3. For each pixel in the image, determine which slice (if any) it belongs to. I divide the mirror into left and right halves, and I only consider pixels that fall in a wedge shaped area around the horizontal axis of the mirror. The reason for the latter is that having the light source below the camera lens introduces some astigmatism into the test, but points on any horizontal chord at equal radii should have the same optical path length if the mirror itself is radially symmetric. In fact as figures 4 and 5 show the way I reduce the data appears to eliminate instrumental astigmatism, but I still consider only a wedge of +- 45 degrees around the horizontal axis (half the total mirror area). I've experimented a bit with adjusting this wedge angle, and again this appears to have no significant impact on the results. Keep in mind my test mirror was small, full thickness, and finished on a full size lap, so astigmatism is presumably not an issue. If astigmatism is a concern a smaller wedge angle should be chosen.
4. For each radial slice, I compute the mean brightness and the standard error of the mean separately for the left and right half of the mirror. This gives me a pair of averaged brightness profiles. Figure 6 shows a representative profile constructed from the foucaultgram in figure 3. I compute the standard error of the mean for each point in the profile in anticipation of future statistical analyses of my data. In fact though the scatter around the mean values is small enough that error bars would be too small to print on this scale, so these profiles appear to be remarkably well defined. Now the key assumption I'm making is that the point where the profiles cross marks the point on the mirror where its slope is normal to the incident light from the tester. I emphasize the word assumption because this is based on a purely geometric interpretation of the foucault test. A careful and skeptical reader has pointed out to me that this assumption needs to be questioned, and in fact my preliminary investigations indicate that wave optical effects do need to be taken into account in foucault data reduction. I discuss this a little more in Appendix 3. For the rest of the body of this note I will stick with a conventional geometric interpretation of the data.
5. The final step in this part of the analysis is to compute the difference between left and right halves and find all zeroes of the differenced profile. I linearly interpolate to find the estimated zonal radius. In principle there might be many zero crossings, although in an aspheric mirror that's not too rough you would certainly only expect zero or one.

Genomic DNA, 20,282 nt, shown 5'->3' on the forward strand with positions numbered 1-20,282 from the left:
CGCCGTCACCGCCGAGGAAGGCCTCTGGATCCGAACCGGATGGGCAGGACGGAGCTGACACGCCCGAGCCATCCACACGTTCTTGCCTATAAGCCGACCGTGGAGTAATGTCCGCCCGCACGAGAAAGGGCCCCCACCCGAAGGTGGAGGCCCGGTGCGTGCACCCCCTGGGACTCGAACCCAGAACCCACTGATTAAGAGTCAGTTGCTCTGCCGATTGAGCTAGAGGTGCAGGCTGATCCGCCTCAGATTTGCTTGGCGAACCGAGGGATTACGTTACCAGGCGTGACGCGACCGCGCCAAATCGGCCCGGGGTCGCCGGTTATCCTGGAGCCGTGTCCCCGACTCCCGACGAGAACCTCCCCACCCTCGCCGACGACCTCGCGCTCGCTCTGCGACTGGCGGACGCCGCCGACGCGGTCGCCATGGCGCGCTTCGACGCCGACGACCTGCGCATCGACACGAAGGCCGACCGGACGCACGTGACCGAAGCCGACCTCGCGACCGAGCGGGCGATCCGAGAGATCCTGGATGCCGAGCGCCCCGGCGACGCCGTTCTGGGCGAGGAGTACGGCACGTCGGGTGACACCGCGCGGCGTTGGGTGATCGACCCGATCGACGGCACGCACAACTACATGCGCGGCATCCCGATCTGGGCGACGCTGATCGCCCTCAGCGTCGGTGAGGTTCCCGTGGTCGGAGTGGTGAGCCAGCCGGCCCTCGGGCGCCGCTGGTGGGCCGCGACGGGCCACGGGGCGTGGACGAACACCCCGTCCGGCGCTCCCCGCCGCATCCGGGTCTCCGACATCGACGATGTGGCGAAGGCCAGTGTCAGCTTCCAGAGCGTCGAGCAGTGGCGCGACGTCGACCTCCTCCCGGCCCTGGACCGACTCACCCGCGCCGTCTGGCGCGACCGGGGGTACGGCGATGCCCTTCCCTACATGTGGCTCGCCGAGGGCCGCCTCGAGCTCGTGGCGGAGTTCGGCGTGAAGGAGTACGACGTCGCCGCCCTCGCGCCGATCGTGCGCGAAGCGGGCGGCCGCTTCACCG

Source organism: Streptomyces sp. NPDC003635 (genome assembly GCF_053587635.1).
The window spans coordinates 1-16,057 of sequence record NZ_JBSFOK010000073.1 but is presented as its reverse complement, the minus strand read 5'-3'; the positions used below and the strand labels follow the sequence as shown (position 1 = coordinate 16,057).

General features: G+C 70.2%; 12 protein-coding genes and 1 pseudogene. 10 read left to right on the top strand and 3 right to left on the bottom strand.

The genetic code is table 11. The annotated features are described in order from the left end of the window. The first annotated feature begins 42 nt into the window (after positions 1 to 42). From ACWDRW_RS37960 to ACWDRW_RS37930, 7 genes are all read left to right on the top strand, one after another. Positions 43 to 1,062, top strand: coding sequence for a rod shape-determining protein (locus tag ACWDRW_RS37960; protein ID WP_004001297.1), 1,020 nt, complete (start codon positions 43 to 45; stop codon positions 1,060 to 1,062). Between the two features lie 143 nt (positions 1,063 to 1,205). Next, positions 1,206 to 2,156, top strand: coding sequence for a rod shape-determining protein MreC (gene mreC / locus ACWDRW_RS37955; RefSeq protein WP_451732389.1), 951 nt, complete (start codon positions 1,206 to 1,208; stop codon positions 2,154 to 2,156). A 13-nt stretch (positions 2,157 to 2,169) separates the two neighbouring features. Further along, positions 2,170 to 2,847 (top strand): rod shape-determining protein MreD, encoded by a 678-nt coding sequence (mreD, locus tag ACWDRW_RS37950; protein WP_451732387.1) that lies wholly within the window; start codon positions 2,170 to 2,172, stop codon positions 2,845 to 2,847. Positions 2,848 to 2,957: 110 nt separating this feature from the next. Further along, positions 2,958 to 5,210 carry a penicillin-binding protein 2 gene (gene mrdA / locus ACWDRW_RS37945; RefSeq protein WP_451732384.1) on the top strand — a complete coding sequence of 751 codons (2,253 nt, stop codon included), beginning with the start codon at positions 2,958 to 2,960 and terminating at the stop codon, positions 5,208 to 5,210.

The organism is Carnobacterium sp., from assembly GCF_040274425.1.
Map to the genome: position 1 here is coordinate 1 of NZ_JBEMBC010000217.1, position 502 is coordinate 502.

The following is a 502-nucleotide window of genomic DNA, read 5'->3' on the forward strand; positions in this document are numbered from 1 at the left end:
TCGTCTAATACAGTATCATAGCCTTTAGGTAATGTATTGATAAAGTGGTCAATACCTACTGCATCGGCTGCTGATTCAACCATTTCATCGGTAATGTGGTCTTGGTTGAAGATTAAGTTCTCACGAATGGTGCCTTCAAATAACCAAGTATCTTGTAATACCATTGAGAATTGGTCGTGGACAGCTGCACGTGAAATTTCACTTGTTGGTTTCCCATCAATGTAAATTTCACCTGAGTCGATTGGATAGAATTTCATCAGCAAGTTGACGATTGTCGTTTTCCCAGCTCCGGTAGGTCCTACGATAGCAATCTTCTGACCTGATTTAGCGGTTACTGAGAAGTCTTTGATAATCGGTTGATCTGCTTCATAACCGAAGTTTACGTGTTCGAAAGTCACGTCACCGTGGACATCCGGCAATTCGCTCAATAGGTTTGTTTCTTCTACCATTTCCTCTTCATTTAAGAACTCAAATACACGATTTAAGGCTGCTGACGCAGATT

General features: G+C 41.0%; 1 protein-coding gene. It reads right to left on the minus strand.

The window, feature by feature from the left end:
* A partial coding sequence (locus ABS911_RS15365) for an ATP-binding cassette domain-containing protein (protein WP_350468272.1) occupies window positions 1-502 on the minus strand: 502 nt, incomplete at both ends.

With a good micrometer driven linear stage I consider the measurement of longitudinal knife edge positions not to be a significant source of errors. The micrometer is graduated in 0.01 mm increments, and repeatability of positioning should be at least this good. To get an idea of the accuracy of radial measurements of the null zone I did a limited number of repeat measurements at a few knife edge positions. Figure 7 shows the results from 3 measurements taken at a single knife edge position in one of my test runs.
The first measurement (shown as the tan profiles) was taken in the middle of this test run. After completing it I repositioned the knife edge and took two additional images. In the first of these the knife edge cut a little too far into the light cone (the green profiles), as evidenced by the generally lower brightness profiles. A 3rd image shown in blue was judged satisfactory. In fact the first and 3rd profiles are nearly identical, yet there is about a 1mm shift in the crossing points. A close comparison of the 1st and 3rd foucaultgrams shows some localized slope shifts between the two readings. I suspect this may be evidence of thermal changes in the mirror over the course of the test, a possibility I consider a little surprising since I had set the mirror on its test stand at least a couple hours before these images were taken and didn't touch it during the test run.
Additional analysis suggests that this is fairly representative of the uncertainty in radial position measurements. This appears to have an insignificant effect on inferred mirror profiles, although I have not fully analyzed errors of this sort yet. In the future I plan to add a Monte Carlo analysis to my data reduction routine to perform a more complete statistical analysis of errors.
As in any foucault test readings must be taken at a number of knife edge positions to get a survey of the mirror's surface. How many are necessary depends on how thorough a map you want of the surface. I initially did two independent test runs for this experiment. I had intended to get at least 10 measurements for each test run, but as it turned out several images were apparently inside the center of curvature in each run, and I ended up with 7 and 9 measurements respectively. These two runs were carried out on the same day on different diameters of the mirror and separated by a couple hours.